From here, visitors move into the adjoining room which holds part of a Roman cistern and is probably the remains of a Roman domus and then to the rooms which were the reason I had shied away from Narni Underground for so long.

The Inquisition. There are two rooms which are testiment to this infamous period in European history: a windowless, stone tribunal used for questioning and torture, and a small, graffitied cell which held the imprisoned. While in the tribunal, I was distracted from dwelling too heavily on the unthinkable acts which were performed here by the incredibly engaging cloak-and-dagger (with a little bit of serendipity) tale of how a team of researchers were able to track down documents referring to the trials held here through municipal and Vatican archives and, strangely enough, papers kept at Dublin’s Trinity College. The hall was still ominous (the torch lighting and reconstructed medieval torture devices didn’t exactly lighten the mood), but being the bookish research-loving nerd that I am, I was fascinated by the torturous (no pun intended) path which led to the discovery of what exactly this hall had been used as.

The second room with ties to the Inquisition is the small cell leading into the tribunal, which turned out to have an even more fascinating backstory than the tribunal itself. Completely covered in graffiti scratches, the cell was home to a soldier accused of ties to the Freemasons (the Catholic church has long considered Freemasons a threat to the Church and under the Inquisition members were charged as heretics) and his etchings and drawings (made with a paste of brick dust and urine) can be interpreted as coded messages using Masonic iconography and secret codes. Anyone who has been fascinated with the pop fiction thrillers of late and their heavy use of cryptography, keys, symbols, and medieval Christian history will be especially captivated by this real-life example of the use of these to communicate banned and secret messages. Again, the intellectual appeal of the unravelling of the historical mystery took my mind off the misery of those who were held—sometimes for years—in this tiny, dank cell.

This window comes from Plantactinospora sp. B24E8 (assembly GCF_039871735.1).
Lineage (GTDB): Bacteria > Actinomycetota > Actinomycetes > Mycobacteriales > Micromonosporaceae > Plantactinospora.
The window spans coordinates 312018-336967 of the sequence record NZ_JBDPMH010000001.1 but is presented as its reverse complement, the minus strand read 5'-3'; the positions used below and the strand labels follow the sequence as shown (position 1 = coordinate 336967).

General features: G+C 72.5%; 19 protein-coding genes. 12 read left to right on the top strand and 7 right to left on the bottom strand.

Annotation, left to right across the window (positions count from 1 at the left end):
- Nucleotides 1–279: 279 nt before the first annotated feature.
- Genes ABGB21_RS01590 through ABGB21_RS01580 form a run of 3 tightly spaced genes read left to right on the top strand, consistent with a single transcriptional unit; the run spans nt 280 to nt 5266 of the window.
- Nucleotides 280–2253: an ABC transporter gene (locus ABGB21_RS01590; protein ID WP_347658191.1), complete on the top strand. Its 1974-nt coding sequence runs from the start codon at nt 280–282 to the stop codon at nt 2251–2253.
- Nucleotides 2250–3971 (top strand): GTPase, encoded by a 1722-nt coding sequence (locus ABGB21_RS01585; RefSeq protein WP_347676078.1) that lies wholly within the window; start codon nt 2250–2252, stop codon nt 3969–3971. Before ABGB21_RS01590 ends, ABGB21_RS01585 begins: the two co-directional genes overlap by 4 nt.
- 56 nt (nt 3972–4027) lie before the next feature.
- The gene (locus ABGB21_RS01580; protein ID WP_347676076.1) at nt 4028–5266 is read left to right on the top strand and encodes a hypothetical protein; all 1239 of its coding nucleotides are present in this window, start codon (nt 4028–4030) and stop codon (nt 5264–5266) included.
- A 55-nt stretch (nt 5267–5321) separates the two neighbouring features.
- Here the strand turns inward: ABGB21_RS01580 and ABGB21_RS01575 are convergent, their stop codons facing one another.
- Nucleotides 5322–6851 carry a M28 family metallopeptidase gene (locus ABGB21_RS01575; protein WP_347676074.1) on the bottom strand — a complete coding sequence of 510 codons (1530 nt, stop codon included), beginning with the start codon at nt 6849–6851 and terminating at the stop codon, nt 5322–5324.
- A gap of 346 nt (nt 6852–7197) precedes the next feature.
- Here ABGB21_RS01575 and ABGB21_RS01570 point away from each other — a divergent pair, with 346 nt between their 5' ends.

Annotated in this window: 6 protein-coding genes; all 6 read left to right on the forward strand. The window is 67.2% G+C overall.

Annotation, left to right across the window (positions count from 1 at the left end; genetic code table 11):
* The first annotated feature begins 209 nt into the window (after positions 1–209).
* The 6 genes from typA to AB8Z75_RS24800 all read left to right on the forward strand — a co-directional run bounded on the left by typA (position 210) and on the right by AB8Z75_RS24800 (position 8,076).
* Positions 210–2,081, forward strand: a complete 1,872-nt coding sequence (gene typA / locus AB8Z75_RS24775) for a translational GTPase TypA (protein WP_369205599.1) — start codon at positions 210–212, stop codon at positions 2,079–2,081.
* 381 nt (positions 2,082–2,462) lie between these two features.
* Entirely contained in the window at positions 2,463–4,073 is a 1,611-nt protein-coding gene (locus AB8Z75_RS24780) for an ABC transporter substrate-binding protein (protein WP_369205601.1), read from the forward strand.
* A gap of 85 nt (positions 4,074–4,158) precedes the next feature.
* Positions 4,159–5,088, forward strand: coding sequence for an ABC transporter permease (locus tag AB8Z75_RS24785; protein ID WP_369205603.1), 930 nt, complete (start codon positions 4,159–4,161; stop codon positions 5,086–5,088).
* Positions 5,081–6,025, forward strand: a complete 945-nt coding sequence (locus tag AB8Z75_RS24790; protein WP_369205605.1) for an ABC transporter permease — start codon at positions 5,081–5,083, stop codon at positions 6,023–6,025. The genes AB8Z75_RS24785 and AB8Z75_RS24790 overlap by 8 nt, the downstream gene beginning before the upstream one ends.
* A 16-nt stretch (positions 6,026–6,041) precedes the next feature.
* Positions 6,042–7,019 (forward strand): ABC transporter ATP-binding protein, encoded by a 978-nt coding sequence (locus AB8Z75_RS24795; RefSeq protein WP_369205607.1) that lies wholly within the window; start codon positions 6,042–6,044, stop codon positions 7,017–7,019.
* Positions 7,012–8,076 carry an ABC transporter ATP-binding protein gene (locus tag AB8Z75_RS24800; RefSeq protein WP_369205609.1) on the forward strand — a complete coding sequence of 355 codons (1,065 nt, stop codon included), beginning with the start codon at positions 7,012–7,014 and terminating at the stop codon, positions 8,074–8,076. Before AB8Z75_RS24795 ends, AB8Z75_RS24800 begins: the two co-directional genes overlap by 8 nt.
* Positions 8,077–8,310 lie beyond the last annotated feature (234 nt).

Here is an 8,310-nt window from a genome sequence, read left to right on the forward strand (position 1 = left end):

Is the Narni Underground worth a visit? Absolutely. But despite the charming story of its discovery, the pleasant surprise of the ancient chapel and its frescoes, and the admirable research that went into uncovering its secret uses, I was relieved to return to the light.

To book a visit to Narni Sotterranea, contact them at +39 3391041645 or +39 744722292 or check their website


Perugina’s Chocolate School, or How To Get Your Kids To Do Anything, Anything At All

My sons hate getting their hair cut. Hate it. They wail and protest, gnash their teeth and rent their garments, and generally cause so much mayhem that I don’t insist until I honestly can’t see the whites of their eyes. But every once in awhile—if the carrot is tempting enough—they go to the gallows with the serene resignation of sheep to slaughter. Or, at least, sheep to shearing.

Which is why I was so sure I had it in the bag this month, because I was offering up the Mother of All Carrots: an afternoon making chocolate creations at Perugina’s Scuola del Cioccolato.

The deal had to be finessed, of course. “Hey, guys, I thought it would be fun to go cook some stuff at the chocolate school this afternoon! Whaddya think? Cool, huh?” When the cheering died down, I slipped in, “We just have to make a quick stop first. Nothing important. It’ll just take a sec.” There was a suspicious silence. They’ve heard that before.